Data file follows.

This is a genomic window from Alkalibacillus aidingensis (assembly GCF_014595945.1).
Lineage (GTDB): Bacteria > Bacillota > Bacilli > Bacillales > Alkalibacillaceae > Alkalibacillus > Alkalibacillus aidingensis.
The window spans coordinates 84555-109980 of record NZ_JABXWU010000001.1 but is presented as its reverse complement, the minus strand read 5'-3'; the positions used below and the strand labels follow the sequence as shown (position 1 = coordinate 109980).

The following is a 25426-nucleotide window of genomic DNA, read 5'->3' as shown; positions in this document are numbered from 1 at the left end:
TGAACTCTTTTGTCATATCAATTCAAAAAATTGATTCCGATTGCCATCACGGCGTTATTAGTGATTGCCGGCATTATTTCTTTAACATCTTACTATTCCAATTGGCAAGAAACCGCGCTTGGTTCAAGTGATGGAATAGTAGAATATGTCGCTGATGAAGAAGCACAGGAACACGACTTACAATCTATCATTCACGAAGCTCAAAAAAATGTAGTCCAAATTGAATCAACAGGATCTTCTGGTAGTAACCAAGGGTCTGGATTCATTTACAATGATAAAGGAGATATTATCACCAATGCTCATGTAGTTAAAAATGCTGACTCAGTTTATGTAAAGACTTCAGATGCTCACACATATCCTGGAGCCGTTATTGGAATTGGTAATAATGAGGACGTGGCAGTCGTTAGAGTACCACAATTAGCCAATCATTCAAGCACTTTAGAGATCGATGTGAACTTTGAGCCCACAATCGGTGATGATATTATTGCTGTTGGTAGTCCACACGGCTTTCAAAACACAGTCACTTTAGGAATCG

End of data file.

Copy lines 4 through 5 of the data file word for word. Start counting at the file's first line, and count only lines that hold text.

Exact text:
The following is a 25426-nucleotide window of genomic DNA, read 5'->3' as shown; positions in this document are numbered from 1 at the left end:
TGAACTCTTTTGTCATATCAATTCAAAAAATTGATTCCGATTGCCATCACGGCGTTATTAGTGATTGCCGGCATTATTTCTTTAACATCTTACTATTCCAATTGGCAAGAAACCGCGCTTGGTTCAAGTGATGGAATAGTAGAATATGTCGCTGATGAAGAAGCACAGGAACACGACTTACAATCTATCATTCACGAAGCTCAAAAAAATGTAGTCCAAATTGAATCAACAGGATCTTCTGGTAGTAACCAAGGGTCTGGATTCATTTACAATGATAAAGGAGATATTATCACCAATGCTCATGTAGTTAAAAATGCTGACTCAGTTTATGTAAAGACTTCAGATGCTCACACATATCCTGGAGCCGTTATTGGAATTGGTAATAATGAGGACGTGGCAGTCGTTAGAGTACCACAATTAGCCAATCATTCAAGCACTTTAGAGATCGATGTGAACTTTGAGCCCACAATCGGTGATGATATTATTGCTGTTGGTAGTCCACACGGCTTTCAAAACACAGTCACTTTAGGAATCG